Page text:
Here I am, late again, with the smallest and shortest nugget of wisdom I’ve come across in this whole project: the first draft is for finding the story.
Here at Adventures in Storytelling, we live by a simple idea: how a story is told can be as interesting as the story itself. In more concrete terms, meta commentary on storytelling is itself a space for some really interesting revelation. If it wasn’t, I’m fairly certain the central pillar would collapse.
I do think there is a good reason why most works of literature don’t have a DVD extras-sytle commentary or an author’s website pulling apart the entire outline of a plot, though. Stories should be able to stand for themselves, and as I’ve said before, what an audience brings to a work is just as important as what the authors pour in. The space where author and audience meet is where meaning is generated. The existence of Adventures in Storytelling notwithstanding, giving the audience too much meta commentary can undercut that spontaneous generation of meaning. Our project is looking at the process of creation for other creators, and the dilution of emergent meaning is accepted in order to show how the work itself is created. Continue reading “The Joy of a Tale is in the Telling Part I: Meta Commentary and Shared Story Space”
“I had wanted to play with Taako’s sexuality … not in a way that was like, particularly prominent in the story, but, in my mind, when I was doing the character and had Taako’s story in my head, Taako was a gay guy. And I don’t know why, that’s just how it always seemed to me.”
—Justin McElroy, The The Adventure Zone Zone 2016
On The Adventure Zone—a Dungeons & Dragons podcast created by the McElroy brothers of My Brother My Brother and Me podcast fame—Justin McElroy plays as the fan favourite Taako, an elf wizard/chef of immense power that’s, “good out here.”
In canon, Taako is gay. IRL, Justin identifies as straight. This is a fundamental lived experience that Justin the person does not share with Justin the character (“Taako”).* Continue reading “Someone You Are Not: Developing Diverse Characters”
I’m going to be honest with you. It’s a bit rich of me to be spewing wisdom like “‘show don’t tell’ is reductive and potentially crappy advice” and “ideation is a key to success” because I have absolutely no formal training in writing whatsoever. Everything I know about stories comes from the other side. I have a lot of training in critical thought, and I’d like to think I’m at least adequate at it.
As a result, I’ve made some assumptions about writing in the past. When I make those assumptions, Luke (who does have formal training as a professional writer) usually manages to say something that surprises me. Often it’s insightful wisdom or highly organized, process-based logic, but he did throw me for a loop once. When I went off on a tangent about whether a character would be able to see mountains from where they were standing in a comment on a section of Charlotte’s Journey, I learned that Luke was largely unfamiliar with verisimilitude. Certainly not the concept itself, but the word. I always sorta figured it was writing 101 stuff, but there you have it. Continue reading “Adventures in Terminology: Verisimilitude”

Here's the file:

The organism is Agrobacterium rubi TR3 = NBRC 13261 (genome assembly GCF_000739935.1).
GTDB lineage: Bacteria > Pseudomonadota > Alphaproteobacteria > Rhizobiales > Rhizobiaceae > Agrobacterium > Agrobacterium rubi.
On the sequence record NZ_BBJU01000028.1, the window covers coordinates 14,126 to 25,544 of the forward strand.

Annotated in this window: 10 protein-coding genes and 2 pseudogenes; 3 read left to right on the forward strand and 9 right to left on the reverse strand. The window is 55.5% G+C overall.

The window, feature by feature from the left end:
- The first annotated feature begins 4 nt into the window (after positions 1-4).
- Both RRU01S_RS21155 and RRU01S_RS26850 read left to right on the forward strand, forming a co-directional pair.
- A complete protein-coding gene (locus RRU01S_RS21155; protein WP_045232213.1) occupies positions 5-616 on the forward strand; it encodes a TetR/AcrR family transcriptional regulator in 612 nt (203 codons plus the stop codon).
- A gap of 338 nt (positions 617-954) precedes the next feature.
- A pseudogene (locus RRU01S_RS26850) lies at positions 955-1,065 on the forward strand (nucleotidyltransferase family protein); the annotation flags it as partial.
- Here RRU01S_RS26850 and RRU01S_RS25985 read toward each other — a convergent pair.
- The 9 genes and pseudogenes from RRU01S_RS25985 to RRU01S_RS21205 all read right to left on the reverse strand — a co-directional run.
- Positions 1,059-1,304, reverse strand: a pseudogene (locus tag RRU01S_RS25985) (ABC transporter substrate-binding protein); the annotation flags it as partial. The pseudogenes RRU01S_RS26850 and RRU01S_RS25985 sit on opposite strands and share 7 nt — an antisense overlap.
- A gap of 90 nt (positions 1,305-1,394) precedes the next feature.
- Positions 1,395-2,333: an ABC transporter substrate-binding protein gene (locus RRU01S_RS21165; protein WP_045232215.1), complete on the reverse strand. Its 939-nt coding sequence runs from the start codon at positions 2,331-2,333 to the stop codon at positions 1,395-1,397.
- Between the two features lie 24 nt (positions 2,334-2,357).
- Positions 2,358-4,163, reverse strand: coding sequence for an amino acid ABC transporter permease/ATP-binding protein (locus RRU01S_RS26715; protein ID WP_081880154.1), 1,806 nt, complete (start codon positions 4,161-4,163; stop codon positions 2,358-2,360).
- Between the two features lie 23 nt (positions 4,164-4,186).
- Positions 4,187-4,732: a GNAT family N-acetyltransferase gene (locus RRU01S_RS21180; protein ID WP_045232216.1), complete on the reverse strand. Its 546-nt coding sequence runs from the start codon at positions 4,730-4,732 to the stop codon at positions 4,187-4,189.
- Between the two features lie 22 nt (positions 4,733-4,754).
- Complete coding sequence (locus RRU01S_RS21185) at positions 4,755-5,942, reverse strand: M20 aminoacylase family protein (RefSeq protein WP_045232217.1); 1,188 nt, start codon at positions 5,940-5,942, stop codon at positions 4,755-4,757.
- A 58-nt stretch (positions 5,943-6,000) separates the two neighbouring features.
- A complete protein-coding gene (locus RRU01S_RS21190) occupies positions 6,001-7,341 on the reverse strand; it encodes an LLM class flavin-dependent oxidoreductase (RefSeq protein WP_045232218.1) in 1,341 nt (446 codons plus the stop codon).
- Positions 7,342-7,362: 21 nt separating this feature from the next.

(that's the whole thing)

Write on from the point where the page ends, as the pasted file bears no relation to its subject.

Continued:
Hey wow look, I posted the first section of my go at a pulp story! Just 3 months after I initially planned to! On a cosmic scale that’s basically no time at all, right?
So what happened? The title here says it all: writing serially is hard. 1 I wrote the first section (and it was way too long and not very good, but that’s the project, right?). I went to post it. Then I convinced myself to write the second section before I posted the first, just in case. In case of what? I couldn’t tell you, really, I just could not bring myself to even save the draft. Continue reading “Writing Serially is Hard, or What is Wrong?”
I have no idea how Luke and James are doing it.↩
To begin talking about writing strategies, we’re going to talk about pottery. Specifically, the kind of pottery created by a bunch of Psychology students who do not, normally, create pottery. The students themselves were given an assignment where they were split into two groups, each with their own similar yet different goals. Members in group A were asked to make as many pots as physically possible for the span of a month; the higher the number of pots, the higher the possible grade. Members of group B were instead asked to submit a single pot, whose quality would determine their individual grade.
I’m going to try a little experiment here—just a small one, because I’m not sure how it’ll turn out (poor scientific method again already!) but that’s kind of the point. But I’ll get to that in a bit. Just know that this article isn’t going to be exactly like my previous ones. It’s going to be a bit rougher, for The Reasons, but if you’re keeping up with all of Adventures In Storytelling it’s not the first time you’ll have read something of mine that’s “rough”. For example, CC.004-5.L.2 – The Charismatic Augusto—Love Him Before He’s Gone! Any of them, really. See, the experiment I’m attempting on this article shall be aptly named (read: stolen): A Shitty First Draft. Continue reading “Freedom To Be Wrong”
Last month saw the great time of NaNoWrimo, a time that most writers either ignore for it’s impossibility or dive into with the enthusiasm of New Year’s resolutions. I like goals and setting challenges. I like them so much that getting excited and assigning myself something unrealistic has become a step in the achievement process. Which then leads to that sought after end goal being unfortunately missed.
This is my reflection to our most recent experiment, PLAY 002 | NaNoWriMo and Other Challenges, in which I learn a lot about some of my previous outlining ideas. You can find an intro to our reflections over here, along with links to others’ experiences during November 2016.